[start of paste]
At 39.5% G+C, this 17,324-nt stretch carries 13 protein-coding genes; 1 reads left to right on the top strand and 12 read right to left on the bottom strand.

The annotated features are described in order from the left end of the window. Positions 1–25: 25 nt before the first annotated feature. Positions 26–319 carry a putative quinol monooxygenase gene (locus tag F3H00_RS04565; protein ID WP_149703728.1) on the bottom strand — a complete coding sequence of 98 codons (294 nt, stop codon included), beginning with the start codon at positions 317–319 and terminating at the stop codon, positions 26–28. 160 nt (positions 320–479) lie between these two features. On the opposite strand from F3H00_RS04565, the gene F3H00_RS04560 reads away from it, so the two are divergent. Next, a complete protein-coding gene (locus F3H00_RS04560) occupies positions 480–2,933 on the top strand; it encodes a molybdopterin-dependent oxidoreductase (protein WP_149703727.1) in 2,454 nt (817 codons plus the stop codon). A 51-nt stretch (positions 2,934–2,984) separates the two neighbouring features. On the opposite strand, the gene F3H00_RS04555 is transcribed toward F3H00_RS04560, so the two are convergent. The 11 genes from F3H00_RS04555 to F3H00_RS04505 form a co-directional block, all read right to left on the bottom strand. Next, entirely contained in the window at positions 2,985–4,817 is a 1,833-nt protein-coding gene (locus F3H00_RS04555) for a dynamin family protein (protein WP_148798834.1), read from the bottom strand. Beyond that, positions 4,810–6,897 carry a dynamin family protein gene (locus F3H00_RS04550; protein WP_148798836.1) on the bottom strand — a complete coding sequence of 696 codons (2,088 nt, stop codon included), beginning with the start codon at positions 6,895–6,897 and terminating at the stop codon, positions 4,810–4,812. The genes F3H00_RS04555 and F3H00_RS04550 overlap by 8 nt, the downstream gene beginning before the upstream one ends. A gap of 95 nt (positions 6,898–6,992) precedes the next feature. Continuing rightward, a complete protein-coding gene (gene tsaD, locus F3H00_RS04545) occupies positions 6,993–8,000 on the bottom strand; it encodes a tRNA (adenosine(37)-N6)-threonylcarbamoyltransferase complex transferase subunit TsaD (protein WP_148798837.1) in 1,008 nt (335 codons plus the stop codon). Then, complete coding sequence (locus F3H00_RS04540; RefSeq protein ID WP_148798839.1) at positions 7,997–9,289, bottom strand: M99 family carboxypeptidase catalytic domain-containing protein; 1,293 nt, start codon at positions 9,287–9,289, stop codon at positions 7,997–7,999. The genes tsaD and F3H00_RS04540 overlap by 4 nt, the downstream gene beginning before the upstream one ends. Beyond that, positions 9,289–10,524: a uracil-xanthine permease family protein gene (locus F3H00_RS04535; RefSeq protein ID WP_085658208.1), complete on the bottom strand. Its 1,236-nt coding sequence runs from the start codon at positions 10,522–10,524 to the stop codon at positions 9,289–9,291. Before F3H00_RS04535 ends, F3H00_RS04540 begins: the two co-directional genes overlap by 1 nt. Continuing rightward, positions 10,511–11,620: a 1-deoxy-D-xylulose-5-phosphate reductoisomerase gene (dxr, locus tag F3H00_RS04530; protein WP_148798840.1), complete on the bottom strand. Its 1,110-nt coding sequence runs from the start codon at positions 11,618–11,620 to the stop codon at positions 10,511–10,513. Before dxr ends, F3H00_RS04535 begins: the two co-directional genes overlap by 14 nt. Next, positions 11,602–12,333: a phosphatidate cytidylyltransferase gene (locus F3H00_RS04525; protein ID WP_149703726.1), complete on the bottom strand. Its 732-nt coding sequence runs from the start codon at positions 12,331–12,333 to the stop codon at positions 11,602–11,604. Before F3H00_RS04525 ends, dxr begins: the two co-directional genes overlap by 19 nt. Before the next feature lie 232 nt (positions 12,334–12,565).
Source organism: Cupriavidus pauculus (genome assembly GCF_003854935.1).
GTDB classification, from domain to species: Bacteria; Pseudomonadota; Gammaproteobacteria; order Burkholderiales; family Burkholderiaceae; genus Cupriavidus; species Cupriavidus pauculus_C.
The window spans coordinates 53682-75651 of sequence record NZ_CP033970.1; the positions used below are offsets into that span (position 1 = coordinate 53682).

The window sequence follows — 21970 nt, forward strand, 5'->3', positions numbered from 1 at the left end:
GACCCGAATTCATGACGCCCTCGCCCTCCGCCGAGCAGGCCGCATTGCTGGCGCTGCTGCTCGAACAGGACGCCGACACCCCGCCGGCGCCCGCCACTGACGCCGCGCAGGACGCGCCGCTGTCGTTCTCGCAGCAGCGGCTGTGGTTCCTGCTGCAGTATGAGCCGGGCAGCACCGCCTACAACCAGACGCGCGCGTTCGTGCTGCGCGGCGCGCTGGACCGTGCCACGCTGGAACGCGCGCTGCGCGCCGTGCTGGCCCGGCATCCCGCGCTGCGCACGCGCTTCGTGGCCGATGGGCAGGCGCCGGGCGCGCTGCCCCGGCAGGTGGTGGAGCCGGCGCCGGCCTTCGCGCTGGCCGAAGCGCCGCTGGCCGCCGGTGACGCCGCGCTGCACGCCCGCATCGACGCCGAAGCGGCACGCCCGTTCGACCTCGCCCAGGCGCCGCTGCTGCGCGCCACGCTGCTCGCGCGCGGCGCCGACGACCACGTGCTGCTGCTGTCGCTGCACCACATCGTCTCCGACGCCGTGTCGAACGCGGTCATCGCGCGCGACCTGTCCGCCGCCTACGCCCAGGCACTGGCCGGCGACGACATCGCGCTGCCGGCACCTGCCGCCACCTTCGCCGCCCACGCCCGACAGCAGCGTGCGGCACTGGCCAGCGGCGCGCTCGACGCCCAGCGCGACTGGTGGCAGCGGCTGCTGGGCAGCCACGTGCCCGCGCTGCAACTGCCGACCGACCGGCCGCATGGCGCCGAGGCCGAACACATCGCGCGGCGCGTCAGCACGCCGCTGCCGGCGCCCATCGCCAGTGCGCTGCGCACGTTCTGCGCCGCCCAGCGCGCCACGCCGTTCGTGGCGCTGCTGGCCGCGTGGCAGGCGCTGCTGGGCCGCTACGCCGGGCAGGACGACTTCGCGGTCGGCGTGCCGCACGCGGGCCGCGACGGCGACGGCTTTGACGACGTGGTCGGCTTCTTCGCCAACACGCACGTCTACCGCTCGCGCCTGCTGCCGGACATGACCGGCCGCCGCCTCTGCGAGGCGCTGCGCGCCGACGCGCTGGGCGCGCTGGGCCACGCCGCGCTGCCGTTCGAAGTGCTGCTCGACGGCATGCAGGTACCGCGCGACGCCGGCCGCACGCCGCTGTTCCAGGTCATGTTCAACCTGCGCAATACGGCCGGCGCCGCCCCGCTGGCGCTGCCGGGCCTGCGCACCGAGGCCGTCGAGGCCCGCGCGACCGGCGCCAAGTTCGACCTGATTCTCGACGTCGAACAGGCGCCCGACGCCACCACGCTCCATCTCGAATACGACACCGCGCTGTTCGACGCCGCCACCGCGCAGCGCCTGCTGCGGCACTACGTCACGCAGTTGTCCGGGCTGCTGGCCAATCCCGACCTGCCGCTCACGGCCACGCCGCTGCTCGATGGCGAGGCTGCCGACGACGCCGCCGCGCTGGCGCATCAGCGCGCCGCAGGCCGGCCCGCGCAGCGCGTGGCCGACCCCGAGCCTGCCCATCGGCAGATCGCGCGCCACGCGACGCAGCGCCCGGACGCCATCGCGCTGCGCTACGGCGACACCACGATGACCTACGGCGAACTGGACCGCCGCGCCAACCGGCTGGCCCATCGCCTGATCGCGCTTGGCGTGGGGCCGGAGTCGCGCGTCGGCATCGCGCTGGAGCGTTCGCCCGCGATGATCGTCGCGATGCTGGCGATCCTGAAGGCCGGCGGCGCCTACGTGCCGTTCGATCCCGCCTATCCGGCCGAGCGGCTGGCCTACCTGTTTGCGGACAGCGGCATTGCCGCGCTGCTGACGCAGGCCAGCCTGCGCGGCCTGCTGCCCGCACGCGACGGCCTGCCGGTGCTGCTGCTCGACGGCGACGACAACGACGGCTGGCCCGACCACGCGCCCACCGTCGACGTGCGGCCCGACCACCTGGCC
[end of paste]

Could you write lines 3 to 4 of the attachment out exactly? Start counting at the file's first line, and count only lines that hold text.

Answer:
Source organism: Cupriavidus pauculus (genome assembly GCF_003854935.1).
GTDB classification, from domain to species: Bacteria; Pseudomonadota; Gammaproteobacteria; order Burkholderiales; family Burkholderiaceae; genus Cupriavidus; species Cupriavidus pauculus_C.